Saturday, 28 May 2011

Of course its important ..

In Australia according to the third annual Telstra survey – the Telstra Productivity Indicator 2011 – 76% of organisations regard productivity as important, but only 24% actually measure it (and we all know that if you don't measure it you don't understand it, and if you don't understand it, you can't improve it.)

When it comes to the public sector, that 24% drops down to about 14% of senior managers measuring productivity.

I am not sure these figures require any comment .. they are simply too damning in their own right!

Saturday, 21 May 2011

Population Grows

A higher population is not necessarily a more productive population.

Once, agriculture and industry needed labour ... and many developed countries imported labour to keep things moving forward.

Technology has changed all that. Now production rises as a result of better technology, better systems, creativity and innovation - not as a result of more labour.

In fact a rising population simply means more mouths to feed.

A number of countries with rising populations are about to face a crisis ... the next couple of decades will see them struggle to find enough food, water and shelter. They have to find ways of educating their current population to restrict the size of families ... and curb the growth that will undermine their growing economies.

The best way to do this is to 'emancipate' women, put them into the workforce, educate them, enrich their lives and make them wealthier.

In some countries, this doesn't seem too likely.

Saturday, 14 May 2011

Can we have some more, please, Sir?

Food security is going to be a major global challenge over the next few decades. The world population is still rising ... yet the percentage of land given over to agriculture is falling.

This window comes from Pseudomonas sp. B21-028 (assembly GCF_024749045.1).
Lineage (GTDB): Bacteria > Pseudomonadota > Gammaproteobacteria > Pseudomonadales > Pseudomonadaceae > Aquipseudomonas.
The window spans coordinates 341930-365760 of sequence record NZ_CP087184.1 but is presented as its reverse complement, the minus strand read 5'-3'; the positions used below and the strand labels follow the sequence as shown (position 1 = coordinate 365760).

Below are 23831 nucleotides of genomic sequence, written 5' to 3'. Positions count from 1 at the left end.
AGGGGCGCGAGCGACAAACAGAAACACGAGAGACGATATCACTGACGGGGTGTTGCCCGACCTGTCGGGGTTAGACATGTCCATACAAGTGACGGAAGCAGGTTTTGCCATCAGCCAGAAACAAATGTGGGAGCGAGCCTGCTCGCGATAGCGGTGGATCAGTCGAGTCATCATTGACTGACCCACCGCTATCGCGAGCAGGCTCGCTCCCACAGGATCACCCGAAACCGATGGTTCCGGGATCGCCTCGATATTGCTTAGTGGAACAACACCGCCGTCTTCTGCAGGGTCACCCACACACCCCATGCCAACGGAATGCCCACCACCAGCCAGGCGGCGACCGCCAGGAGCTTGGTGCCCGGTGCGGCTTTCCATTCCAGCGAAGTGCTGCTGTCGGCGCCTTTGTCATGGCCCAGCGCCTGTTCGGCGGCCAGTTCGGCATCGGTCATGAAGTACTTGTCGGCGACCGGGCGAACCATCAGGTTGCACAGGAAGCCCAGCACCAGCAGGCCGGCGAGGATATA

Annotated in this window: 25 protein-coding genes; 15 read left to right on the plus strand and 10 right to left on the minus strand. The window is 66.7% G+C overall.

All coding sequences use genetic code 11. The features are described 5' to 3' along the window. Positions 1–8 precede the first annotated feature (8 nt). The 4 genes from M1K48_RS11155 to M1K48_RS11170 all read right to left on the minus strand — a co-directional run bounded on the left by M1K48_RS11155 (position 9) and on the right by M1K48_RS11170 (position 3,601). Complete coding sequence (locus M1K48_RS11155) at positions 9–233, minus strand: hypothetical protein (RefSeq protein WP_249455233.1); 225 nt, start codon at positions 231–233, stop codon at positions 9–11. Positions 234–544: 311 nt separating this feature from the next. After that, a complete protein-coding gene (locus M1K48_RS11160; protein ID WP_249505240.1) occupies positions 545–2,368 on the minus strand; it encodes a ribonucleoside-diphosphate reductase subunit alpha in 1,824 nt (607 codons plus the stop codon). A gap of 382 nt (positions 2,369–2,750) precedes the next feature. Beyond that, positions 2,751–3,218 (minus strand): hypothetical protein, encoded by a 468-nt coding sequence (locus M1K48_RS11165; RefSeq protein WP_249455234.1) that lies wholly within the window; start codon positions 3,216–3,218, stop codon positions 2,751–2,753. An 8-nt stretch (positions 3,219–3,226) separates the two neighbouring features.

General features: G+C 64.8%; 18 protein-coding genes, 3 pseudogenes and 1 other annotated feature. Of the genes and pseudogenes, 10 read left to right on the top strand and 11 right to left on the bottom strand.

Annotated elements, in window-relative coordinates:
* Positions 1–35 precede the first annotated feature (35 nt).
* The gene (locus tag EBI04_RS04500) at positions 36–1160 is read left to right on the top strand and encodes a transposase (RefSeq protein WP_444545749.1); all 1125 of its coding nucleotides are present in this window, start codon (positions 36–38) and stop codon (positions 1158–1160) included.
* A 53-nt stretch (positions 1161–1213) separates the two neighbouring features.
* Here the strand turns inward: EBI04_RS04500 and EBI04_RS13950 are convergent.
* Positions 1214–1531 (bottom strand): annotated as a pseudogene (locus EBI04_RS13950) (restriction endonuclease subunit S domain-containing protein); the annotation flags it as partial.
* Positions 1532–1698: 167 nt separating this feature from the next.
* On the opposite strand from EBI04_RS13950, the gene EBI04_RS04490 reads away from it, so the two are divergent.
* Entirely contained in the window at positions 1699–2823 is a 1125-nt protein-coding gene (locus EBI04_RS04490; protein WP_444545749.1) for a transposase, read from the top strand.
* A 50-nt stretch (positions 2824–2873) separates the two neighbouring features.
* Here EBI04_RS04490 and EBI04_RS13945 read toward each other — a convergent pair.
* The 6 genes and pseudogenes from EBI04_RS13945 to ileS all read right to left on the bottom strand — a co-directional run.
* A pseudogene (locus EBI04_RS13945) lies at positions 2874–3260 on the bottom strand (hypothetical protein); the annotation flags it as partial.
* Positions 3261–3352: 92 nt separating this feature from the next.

For example, a recent policy summit in Melbourne was told that that while Australian farms are capable of feeding the nation until it more than doubles in population, agricultural productivity is in decline and the effects of a looming food crisis overseas are already being felt in rising grocery costs.

Many countries are in a far worse state than Australia ... and shortages are likely to lead to higher prices then perhaps political instability and even mass migration.

We (collectively) have to find ways of significantly increasing agricultural productivity. Our past record is good ... but the problem gets ever more acute.

In the meantime, perhaps you'd better put a few extra tins in the cupboard!

Saturday, 7 May 2011

NHS crawls into the black

A report from the UK Office for National Statistics shows National Health Service productivity rose by 0.7% in 2009 compared with a 2.7% fall from 1995 to 2009.

Any commercial enterprise is likely to have 'gone under' given this record.

So, why is the NHS finding it so hard to be more productive.

I don't know ... but I do know from my experience across a whole range of sectors that it CAN be more productive.

Will the recession-induced cuts help? Possibly. A crisis can be a useful motivator ... but it depends on whether the will is there to identify and implement real productivity changes ... especially where these are potentially politically unpopular.

We all love the NHS .. but we could surely love an efficient NHS even more!

Sunday, 1 May 2011

Is higher labour productivity always good?

Statistics New Zealand said labour productivity grew 3.7 per cent in the year to March 2010, the strongest increase in 10 years.

However, this was only because labour input dropped more steeply than output during a period of recession. (This is a common phenomenon which is why productivity figures are unreliable going into or out of recession.)

Paid hours, which Statistics NZ used to measure labour input, dropped 4.3 per cent, the steepest fall since 1992, while output shrank 0.8 per cent.

The drop in labour input was driven by the manufacturing and construction sectors as well as a substantial and widespread decline in self-employed hours, Statistics NZ said.

For the period 2006 to 2010, labour productivity growth was 0.9 per cent, less than half the 2 per cent average since 1978 and a third of the rate prevailing between the mid-1980s and the end of the 1990s.

However Statistics New Zealand notes that the 2006 to 2010 period does not cover an entire peak-to-peak business cycle.

The figures cover about 80 per cent of the economy. They exclude parts of the public sector where productivity is hard to measure, notably in health, education, government administration and defence.